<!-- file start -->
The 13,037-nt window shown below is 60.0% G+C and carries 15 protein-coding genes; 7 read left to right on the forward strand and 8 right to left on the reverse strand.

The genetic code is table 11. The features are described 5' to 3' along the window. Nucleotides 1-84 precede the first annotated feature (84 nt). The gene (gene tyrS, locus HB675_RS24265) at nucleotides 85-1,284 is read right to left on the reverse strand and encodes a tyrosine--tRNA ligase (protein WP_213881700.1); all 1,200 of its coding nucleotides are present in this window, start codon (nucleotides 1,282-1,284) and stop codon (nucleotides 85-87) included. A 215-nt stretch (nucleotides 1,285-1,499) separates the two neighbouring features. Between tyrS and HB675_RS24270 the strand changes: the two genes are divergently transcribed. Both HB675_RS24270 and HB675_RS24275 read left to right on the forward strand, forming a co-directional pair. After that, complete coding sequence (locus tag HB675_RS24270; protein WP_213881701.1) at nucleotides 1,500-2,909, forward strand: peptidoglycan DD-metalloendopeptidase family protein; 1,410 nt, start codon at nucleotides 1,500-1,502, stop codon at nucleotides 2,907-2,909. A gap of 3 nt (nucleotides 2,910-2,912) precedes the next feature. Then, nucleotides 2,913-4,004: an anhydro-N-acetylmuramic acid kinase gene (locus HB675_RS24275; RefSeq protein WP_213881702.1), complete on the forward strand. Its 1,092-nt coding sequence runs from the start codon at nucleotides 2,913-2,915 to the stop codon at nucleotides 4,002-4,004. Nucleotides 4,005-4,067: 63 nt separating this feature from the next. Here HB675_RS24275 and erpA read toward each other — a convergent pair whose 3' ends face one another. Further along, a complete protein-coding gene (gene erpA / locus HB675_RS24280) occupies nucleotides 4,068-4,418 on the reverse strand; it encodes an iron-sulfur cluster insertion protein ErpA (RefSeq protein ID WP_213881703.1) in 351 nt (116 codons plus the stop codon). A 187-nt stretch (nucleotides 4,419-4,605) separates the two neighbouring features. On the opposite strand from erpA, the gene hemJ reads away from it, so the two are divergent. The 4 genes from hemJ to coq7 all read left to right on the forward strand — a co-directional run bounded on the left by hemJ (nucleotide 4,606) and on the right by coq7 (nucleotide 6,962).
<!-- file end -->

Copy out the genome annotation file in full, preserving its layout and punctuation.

The 13,037-nt window shown below is 60.0% G+C and carries 15 protein-coding genes; 7 read left to right on the forward strand and 8 right to left on the reverse strand.

The genetic code is table 11. The features are described 5' to 3' along the window. Nucleotides 1-84 precede the first annotated feature (84 nt). The gene (gene tyrS, locus HB675_RS24265) at nucleotides 85-1,284 is read right to left on the reverse strand and encodes a tyrosine--tRNA ligase (protein WP_213881700.1); all 1,200 of its coding nucleotides are present in this window, start codon (nucleotides 1,282-1,284) and stop codon (nucleotides 85-87) included. A 215-nt stretch (nucleotides 1,285-1,499) separates the two neighbouring features. Between tyrS and HB675_RS24270 the strand changes: the two genes are divergently transcribed. Both HB675_RS24270 and HB675_RS24275 read left to right on the forward strand, forming a co-directional pair. After that, complete coding sequence (locus tag HB675_RS24270; protein WP_213881701.1) at nucleotides 1,500-2,909, forward strand: peptidoglycan DD-metalloendopeptidase family protein; 1,410 nt, start codon at nucleotides 1,500-1,502, stop codon at nucleotides 2,907-2,909. A gap of 3 nt (nucleotides 2,910-2,912) precedes the next feature. Then, nucleotides 2,913-4,004: an anhydro-N-acetylmuramic acid kinase gene (locus HB675_RS24275; RefSeq protein WP_213881702.1), complete on the forward strand. Its 1,092-nt coding sequence runs from the start codon at nucleotides 2,913-2,915 to the stop codon at nucleotides 4,002-4,004. Nucleotides 4,005-4,067: 63 nt separating this feature from the next. Here HB675_RS24275 and erpA read toward each other — a convergent pair whose 3' ends face one another. Further along, a complete protein-coding gene (gene erpA / locus HB675_RS24280) occupies nucleotides 4,068-4,418 on the reverse strand; it encodes an iron-sulfur cluster insertion protein ErpA (RefSeq protein ID WP_213881703.1) in 351 nt (116 codons plus the stop codon). A 187-nt stretch (nucleotides 4,419-4,605) separates the two neighbouring features. On the opposite strand from erpA, the gene hemJ reads away from it, so the two are divergent. The 4 genes from hemJ to coq7 all read left to right on the forward strand — a co-directional run bounded on the left by hemJ (nucleotide 4,606) and on the right by coq7 (nucleotide 6,962).